Early Research Initiative Conference (this Friday)

The Doctoral Student Experience Survey (DSES) and Master’s Student Experience Survey (MSES) is conducted in alternating years to assess student experience and satisfaction with the Graduate Center. The surveys’ primary purpose is to inform administrative and academic decisions at the Graduate Center, as well as the Graduate Center’s accreditation and strategic plan for institutional improvement. Questions that students are asked include their experience with financial support as well as with professional development. See the results of the Fall 2016 survey by logging in with your GC credentials here: https://www.gc.cuny.edu/About-the-GC/Provost-s-Office/Institutional-Research-and-Effectiveness/Survey-Research

When it comes to funding, only about 30% indicated that they received sufficient financial support to maintain an acceptable standard of living (N=557). In addition, although the majority of students (88%, N=648) assisted with research and/or conducted their own research during their time at the GC, about 21% are not satisfied with the amount of research they have conducted.

The Early Research Initiative was launched in 2015 to respond to what the survey numbers had only confirmed, the pre-existing need for rigorous academic research and more student funding. Duncan Faherty, ERI’s inaugural director, works with the GC Library to ensure that those who receive grants administered through ERI also have the opportunity to present their work to the larger GC audience by hosting the Early Research and Scholarship Conference at the beginning of the semester.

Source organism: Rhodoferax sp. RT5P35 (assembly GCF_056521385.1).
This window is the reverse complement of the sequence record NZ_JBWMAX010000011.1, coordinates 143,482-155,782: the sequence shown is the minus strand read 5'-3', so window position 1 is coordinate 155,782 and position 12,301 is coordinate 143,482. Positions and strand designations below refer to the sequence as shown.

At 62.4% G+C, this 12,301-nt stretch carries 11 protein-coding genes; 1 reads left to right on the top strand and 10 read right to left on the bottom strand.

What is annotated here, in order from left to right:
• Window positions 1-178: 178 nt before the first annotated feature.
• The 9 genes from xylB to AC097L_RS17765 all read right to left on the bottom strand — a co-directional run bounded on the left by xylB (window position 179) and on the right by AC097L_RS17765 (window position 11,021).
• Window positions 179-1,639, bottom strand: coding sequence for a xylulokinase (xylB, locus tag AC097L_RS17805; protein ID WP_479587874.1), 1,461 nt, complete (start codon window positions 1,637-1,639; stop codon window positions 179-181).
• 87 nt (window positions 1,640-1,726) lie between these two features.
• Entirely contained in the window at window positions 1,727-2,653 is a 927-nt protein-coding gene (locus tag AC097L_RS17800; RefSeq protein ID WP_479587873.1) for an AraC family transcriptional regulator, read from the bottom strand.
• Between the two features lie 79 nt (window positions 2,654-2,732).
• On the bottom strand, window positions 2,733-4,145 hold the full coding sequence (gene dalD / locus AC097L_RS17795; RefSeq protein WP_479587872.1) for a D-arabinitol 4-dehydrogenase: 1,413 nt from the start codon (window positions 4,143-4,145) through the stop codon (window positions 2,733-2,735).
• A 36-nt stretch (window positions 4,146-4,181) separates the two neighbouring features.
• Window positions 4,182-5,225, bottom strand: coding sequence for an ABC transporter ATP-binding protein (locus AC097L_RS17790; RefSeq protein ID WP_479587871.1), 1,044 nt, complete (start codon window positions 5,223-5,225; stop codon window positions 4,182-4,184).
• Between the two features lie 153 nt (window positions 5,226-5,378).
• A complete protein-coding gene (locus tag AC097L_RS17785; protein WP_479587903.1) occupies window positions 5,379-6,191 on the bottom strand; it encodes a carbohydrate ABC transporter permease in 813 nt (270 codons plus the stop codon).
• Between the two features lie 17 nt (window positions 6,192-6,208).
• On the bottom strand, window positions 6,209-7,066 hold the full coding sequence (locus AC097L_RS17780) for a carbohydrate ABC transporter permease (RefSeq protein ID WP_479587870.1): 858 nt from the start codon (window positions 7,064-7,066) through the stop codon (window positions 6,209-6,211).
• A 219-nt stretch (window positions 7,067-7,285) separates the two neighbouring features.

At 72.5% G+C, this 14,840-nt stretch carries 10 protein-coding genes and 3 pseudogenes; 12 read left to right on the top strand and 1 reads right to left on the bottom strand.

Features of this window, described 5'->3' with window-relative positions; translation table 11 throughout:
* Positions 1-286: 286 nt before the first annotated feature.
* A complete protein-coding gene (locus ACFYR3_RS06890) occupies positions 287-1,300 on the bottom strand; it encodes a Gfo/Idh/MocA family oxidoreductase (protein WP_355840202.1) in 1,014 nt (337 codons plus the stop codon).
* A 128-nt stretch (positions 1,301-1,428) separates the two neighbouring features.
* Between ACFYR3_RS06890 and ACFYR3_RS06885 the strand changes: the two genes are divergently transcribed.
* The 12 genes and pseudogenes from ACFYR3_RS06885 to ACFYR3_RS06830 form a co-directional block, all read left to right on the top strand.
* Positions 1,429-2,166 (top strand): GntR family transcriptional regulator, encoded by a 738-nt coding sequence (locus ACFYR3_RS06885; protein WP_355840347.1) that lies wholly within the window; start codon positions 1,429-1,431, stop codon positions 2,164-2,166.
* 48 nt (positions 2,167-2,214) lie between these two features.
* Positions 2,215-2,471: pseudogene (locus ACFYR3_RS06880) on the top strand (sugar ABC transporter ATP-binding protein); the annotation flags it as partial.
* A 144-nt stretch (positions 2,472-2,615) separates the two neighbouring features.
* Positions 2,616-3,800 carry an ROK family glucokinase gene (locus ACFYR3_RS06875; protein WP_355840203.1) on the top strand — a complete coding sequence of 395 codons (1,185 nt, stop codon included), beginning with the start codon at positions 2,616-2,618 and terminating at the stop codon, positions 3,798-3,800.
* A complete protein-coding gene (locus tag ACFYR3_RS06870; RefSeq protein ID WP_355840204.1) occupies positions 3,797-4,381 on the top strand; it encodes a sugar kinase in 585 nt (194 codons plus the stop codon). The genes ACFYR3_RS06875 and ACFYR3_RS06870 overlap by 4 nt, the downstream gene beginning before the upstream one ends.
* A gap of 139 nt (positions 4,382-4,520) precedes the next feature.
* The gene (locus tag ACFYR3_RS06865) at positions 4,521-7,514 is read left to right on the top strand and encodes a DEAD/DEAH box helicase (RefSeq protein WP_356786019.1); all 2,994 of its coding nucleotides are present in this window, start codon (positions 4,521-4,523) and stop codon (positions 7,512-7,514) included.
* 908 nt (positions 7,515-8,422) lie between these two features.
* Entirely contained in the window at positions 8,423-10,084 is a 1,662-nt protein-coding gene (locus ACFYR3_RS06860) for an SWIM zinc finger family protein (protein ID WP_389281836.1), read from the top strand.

This Friday, September 1st 9am – 2:40pm, recipients of several awards funded by the Provost’s Office ― the Knickerbocker Award for Archival Research in American Studies, the Award for Archival Research in African American and African Diaspora Studies, and the Provost’s Pre-Dissertation Summer Research Awards ― will present their material in its raw state. Panels will be moderated by world-renowned faculty from multiple departments. In years past, students described what it was like to enter an archive for the first time, led the audience on a photo-tour of their travels abroad, and asked for feedback on inquiries that were newly developed as a result of their funded research. In each presentation, audience members who are new graduate students have the opportunity to get a closer look at the expectations of those who receive these types of awards, and prepare their own applications moving forward.

Students will represent the following departments: Theatre, Urban Education, Art History, Anthropology, Psychology, Earth and Environmental Sciences, English, Music, Social Welfare, and others.

The schedule for the day is here. For detailed panel descriptions, see the full program.

About the Author

Shawn(ta) Smith-Cruz is an Assistant Professor and Head of Reference at the Graduate Center Library.